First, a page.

How Do We Encode New Memories? | May-Britt Moser | Google Zeitgeist

So if we go into the brain, we see that it
consists of brain cells. These cells, they need to talk to each other,
and they talk to each other by sending tiny electrical signals along the cell, and then,
at the end of the cell, there are some chemicals that are released to the other cell so that
it can respond. And we can use tiny sensors close to these
cells and ask them, “What are you doing when an animal or human is moving or acting or
thinking or remembering?” So it started with this structure. It’s a beautiful structure deep, deep in the
brain. It’s called the hippocampus. And I hope that if you don’t remember anything
from this Zeitgeist, you’ll remember this hippocampus. It’s a sea horse. It looks like a sea horse, as you see. And if you don’t have two of these hippocampi,
you will not remember a single word of what I told you today because you need active cells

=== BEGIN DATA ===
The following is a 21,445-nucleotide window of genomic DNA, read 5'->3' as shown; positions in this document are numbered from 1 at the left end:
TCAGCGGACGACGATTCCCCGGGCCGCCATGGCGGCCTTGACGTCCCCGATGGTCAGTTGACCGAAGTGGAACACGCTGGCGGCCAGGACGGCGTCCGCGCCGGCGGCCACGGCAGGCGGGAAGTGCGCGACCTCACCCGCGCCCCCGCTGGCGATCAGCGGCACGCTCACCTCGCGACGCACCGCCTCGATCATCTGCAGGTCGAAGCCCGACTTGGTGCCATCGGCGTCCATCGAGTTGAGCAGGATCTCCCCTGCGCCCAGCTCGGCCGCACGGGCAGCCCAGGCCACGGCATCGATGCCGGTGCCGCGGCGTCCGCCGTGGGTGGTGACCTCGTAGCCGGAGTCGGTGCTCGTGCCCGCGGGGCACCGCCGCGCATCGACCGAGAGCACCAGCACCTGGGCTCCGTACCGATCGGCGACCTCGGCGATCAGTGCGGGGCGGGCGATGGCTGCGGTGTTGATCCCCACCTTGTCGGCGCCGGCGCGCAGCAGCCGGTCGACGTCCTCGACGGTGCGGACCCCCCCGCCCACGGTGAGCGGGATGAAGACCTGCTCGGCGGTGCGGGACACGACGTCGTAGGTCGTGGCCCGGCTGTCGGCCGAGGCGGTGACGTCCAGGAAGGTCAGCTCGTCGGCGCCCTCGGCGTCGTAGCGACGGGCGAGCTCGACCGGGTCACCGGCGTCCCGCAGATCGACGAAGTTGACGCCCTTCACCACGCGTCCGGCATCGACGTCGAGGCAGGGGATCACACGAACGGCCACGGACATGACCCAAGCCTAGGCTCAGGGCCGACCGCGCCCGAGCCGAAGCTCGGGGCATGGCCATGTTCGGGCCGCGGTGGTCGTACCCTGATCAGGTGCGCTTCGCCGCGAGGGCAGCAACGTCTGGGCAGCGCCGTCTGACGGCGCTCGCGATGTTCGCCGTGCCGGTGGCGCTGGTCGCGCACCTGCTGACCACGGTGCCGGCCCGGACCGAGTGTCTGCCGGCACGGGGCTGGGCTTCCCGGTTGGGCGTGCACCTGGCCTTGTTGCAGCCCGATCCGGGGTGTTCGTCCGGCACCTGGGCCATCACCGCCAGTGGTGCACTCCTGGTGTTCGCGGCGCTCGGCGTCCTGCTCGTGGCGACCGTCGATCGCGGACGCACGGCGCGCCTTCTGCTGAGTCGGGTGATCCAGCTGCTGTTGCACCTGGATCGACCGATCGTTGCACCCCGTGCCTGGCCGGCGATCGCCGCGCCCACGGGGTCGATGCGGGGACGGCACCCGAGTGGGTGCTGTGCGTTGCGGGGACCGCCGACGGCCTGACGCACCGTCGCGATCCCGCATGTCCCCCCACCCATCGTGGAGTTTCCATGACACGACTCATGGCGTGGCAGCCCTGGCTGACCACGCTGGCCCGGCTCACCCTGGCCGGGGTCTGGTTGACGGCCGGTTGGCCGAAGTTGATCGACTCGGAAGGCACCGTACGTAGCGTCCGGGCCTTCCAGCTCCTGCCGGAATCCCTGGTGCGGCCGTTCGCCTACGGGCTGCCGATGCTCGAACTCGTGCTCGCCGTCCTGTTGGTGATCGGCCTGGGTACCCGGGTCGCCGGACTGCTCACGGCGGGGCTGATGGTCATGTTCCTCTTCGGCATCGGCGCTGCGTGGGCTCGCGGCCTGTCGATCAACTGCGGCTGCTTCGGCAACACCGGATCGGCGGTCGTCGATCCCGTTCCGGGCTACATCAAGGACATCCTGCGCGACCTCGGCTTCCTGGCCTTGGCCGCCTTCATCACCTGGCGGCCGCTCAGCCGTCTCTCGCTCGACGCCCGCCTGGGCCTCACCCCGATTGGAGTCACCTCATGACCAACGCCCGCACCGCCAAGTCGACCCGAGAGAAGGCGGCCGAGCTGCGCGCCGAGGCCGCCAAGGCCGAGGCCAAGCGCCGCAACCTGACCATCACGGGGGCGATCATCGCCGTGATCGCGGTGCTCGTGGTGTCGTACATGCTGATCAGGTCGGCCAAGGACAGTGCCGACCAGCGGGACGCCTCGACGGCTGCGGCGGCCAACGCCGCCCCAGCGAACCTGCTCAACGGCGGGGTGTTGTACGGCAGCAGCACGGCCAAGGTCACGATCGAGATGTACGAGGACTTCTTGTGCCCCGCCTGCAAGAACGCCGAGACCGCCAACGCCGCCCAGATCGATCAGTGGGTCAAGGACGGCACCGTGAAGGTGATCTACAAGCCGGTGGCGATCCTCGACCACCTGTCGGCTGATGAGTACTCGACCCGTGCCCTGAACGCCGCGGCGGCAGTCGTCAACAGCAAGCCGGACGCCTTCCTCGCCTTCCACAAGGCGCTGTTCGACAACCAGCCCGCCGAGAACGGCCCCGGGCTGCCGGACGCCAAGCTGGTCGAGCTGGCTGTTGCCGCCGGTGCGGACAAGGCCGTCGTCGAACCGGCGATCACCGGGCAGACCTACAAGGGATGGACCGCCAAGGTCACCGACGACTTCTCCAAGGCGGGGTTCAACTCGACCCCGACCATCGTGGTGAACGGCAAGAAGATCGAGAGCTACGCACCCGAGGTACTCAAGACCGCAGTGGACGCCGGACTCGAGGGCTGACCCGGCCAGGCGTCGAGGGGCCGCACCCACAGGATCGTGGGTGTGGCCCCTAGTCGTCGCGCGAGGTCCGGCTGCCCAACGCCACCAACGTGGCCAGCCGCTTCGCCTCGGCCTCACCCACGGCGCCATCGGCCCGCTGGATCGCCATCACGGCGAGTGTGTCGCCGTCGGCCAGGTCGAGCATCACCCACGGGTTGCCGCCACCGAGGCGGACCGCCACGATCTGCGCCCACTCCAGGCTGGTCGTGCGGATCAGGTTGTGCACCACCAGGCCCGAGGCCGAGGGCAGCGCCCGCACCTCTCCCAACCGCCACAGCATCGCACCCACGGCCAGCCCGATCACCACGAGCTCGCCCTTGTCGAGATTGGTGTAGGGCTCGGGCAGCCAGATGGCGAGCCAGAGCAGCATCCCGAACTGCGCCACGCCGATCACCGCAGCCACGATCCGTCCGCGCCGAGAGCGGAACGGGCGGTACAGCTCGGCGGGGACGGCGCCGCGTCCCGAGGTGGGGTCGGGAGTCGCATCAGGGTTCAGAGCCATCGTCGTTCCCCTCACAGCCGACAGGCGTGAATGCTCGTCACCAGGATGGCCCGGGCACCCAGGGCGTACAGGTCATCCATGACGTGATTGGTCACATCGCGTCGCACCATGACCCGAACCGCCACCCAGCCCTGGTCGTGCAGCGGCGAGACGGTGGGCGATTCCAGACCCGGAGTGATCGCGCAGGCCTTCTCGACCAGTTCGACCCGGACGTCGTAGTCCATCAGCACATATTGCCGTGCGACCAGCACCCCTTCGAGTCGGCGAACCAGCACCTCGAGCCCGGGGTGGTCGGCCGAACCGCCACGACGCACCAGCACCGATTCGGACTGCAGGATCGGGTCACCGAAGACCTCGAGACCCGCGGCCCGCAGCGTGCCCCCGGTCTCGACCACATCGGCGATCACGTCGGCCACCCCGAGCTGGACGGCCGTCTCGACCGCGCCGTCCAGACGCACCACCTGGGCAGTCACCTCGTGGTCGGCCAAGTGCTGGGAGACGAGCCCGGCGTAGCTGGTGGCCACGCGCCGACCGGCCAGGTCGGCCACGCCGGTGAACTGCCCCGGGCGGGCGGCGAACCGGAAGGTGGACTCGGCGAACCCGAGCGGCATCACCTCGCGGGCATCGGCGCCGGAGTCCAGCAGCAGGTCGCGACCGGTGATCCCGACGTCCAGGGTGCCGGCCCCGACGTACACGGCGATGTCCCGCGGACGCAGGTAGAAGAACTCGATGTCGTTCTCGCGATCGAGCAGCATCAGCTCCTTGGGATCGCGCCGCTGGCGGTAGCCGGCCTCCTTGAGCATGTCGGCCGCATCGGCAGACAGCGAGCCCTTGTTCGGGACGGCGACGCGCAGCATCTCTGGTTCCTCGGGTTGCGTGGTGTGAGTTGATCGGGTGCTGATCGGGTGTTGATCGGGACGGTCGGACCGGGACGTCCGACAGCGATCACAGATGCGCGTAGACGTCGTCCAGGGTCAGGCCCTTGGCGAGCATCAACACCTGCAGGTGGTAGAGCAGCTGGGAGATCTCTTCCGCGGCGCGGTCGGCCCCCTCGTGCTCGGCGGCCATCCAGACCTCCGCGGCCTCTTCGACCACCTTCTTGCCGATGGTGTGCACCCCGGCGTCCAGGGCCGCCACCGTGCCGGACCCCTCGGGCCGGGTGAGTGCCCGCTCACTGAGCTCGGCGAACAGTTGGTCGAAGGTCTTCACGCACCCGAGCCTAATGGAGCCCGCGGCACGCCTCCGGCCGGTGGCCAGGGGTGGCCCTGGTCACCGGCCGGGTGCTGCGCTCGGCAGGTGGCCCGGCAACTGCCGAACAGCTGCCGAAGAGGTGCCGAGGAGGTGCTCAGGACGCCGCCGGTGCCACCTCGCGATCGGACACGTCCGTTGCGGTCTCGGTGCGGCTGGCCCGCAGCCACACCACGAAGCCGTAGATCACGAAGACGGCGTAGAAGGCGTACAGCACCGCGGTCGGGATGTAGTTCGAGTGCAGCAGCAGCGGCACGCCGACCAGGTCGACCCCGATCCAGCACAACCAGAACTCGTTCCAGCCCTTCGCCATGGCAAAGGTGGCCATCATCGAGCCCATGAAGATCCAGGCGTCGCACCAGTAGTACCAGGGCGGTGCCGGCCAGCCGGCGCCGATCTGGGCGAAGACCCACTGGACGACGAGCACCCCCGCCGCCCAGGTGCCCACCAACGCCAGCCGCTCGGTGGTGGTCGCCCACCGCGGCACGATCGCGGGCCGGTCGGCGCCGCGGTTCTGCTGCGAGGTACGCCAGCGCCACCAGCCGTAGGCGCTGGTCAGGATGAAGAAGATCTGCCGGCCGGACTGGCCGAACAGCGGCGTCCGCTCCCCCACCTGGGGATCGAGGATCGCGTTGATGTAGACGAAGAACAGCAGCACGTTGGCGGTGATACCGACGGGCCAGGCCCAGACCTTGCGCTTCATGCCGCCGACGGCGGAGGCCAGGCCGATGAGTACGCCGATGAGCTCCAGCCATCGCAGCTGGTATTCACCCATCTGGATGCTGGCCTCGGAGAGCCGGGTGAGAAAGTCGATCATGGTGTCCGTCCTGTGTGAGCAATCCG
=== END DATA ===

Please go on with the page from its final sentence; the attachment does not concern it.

in this structure in order to encode new memories and objects, facts, new faces, new names,
and also to remember what you had for breakfast this morning. And we can go into such structures and try
to understand how the cells talk to each other when this structure is producing our memories. And that is what I try to tell you today. So it started when I was invited to London,
together with my ex-husband, and we had a fantastic period with John O’Keefe, who we
earned the Nobel Prize with, and he trained us to go into this structure and then record
the small electrical potentials. And he did that in the ’60s, and he had just
heard about this structure that you needed, to remember. So you can imagine, so he just put in these
sensors, and the animal was just running around and he was listening to the cell (making sound),
and sometimes the cell was active and sometimes it wasn’t. And sometimes the activity was increasing
a lot (making sound), and then it was silent. And he was sitting there like a child and
he was trying to understand: Why is this cell active here and why is this cell silent here? And what he finally figured out was that it’s
something about the space. And when he recorded — not he, but other
people recorded more than a hundred cells at the same time for some time, they could
even predict where the animal was with a 5-centimeter precision. That’s amazing.

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